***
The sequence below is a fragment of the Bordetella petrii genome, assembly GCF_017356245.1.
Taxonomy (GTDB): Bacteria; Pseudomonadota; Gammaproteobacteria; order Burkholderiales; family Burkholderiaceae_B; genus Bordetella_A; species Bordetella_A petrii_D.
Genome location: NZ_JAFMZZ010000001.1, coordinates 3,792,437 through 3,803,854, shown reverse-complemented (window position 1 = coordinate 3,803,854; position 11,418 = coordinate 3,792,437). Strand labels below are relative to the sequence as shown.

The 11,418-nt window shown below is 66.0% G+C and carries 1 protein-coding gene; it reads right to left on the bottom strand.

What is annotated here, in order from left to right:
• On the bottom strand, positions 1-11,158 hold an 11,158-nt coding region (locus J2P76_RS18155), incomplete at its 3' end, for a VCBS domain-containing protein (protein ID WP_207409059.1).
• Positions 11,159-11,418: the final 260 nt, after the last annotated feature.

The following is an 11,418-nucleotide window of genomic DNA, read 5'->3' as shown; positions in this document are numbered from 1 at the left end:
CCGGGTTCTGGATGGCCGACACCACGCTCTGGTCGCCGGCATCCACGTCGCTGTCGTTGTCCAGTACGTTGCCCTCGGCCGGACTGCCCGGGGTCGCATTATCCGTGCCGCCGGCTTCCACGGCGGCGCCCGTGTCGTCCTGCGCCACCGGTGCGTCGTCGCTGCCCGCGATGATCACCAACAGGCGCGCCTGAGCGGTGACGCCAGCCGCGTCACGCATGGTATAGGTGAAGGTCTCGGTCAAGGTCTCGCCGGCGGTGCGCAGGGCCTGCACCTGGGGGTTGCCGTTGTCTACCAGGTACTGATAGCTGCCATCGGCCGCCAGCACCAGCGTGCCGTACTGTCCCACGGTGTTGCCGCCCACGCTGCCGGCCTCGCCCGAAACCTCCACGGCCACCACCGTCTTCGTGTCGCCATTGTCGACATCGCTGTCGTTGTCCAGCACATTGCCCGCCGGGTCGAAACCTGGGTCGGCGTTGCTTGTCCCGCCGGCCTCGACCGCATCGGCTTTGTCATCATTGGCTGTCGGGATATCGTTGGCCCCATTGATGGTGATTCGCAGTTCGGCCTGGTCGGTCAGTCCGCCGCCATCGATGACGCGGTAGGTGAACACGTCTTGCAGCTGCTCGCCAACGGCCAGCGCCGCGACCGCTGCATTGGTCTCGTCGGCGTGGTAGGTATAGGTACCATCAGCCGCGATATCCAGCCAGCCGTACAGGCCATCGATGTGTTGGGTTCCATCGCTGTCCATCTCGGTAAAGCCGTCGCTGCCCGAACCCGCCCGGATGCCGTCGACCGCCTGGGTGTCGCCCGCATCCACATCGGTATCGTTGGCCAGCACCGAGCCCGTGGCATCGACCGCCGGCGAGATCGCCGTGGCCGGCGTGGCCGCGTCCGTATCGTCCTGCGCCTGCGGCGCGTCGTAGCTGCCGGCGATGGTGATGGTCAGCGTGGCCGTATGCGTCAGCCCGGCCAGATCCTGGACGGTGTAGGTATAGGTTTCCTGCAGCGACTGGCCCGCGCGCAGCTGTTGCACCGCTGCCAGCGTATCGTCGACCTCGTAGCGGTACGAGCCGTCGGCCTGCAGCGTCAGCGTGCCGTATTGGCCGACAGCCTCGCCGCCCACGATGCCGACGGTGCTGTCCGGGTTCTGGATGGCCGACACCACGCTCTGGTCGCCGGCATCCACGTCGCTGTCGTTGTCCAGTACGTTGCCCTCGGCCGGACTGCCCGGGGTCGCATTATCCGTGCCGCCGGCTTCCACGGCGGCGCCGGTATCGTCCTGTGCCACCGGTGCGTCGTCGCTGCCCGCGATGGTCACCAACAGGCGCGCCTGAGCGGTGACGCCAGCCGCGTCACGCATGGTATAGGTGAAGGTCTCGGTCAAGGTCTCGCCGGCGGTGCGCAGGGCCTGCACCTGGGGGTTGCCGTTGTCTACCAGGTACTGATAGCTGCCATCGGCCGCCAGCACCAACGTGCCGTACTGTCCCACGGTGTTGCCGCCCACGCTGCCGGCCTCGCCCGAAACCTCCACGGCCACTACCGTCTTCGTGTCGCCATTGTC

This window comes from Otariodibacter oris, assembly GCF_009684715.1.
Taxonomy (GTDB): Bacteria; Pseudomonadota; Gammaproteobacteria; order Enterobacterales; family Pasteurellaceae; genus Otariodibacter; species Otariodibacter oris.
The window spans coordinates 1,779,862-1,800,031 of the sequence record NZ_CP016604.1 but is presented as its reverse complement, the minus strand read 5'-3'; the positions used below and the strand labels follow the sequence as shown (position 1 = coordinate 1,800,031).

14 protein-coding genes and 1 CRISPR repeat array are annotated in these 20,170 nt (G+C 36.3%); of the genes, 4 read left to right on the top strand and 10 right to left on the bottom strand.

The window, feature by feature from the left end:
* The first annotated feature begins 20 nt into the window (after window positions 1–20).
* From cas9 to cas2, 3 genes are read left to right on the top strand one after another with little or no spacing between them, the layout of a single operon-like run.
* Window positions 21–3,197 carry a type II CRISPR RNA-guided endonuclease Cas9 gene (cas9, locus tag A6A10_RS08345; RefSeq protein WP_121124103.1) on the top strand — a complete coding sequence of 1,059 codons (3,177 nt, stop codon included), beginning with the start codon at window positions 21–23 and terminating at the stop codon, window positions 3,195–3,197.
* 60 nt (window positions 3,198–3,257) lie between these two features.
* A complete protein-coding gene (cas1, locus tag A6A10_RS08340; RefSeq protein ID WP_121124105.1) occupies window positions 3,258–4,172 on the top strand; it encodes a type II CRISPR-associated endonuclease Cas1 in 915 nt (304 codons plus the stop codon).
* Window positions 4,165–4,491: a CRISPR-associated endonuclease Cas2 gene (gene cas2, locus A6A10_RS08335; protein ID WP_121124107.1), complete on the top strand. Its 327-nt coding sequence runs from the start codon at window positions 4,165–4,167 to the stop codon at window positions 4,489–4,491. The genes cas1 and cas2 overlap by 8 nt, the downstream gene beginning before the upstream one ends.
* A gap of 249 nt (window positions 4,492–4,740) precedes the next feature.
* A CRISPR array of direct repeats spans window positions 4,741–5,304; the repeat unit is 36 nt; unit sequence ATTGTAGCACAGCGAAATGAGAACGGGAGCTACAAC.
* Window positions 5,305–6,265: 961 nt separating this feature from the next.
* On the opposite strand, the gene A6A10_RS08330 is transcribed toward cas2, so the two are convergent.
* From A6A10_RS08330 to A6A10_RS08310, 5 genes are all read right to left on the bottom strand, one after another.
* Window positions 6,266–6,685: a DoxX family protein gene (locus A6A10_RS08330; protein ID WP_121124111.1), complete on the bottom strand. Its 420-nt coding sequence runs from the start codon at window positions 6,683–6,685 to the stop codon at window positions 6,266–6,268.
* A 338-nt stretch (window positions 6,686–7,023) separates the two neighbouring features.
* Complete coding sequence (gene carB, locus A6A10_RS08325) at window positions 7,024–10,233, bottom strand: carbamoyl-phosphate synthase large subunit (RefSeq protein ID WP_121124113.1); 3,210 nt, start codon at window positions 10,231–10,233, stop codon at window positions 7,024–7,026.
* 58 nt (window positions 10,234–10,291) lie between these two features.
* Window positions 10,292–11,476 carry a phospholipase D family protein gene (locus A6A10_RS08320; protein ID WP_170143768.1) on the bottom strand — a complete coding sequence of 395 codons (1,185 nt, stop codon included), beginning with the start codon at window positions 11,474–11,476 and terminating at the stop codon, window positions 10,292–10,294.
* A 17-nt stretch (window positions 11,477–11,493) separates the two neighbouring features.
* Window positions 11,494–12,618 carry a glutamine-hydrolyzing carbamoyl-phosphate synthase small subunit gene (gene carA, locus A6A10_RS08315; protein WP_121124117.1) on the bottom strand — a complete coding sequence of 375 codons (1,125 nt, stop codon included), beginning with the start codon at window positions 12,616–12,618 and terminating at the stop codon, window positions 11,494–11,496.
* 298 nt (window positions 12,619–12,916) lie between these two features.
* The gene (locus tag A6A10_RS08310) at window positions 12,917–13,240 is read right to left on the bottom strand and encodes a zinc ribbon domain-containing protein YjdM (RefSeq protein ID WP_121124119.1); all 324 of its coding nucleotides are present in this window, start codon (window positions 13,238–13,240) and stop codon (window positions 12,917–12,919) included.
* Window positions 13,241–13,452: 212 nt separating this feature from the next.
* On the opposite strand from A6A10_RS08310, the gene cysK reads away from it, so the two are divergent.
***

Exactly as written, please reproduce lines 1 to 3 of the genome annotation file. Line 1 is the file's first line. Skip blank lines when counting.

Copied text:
The sequence below is a fragment of the Bordetella petrii genome, assembly GCF_017356245.1.
Taxonomy (GTDB): Bacteria; Pseudomonadota; Gammaproteobacteria; order Burkholderiales; family Burkholderiaceae_B; genus Bordetella_A; species Bordetella_A petrii_D.
Genome location: NZ_JAFMZZ010000001.1, coordinates 3,792,437 through 3,803,854, shown reverse-complemented (window position 1 = coordinate 3,803,854; position 11,418 = coordinate 3,792,437). Strand labels below are relative to the sequence as shown.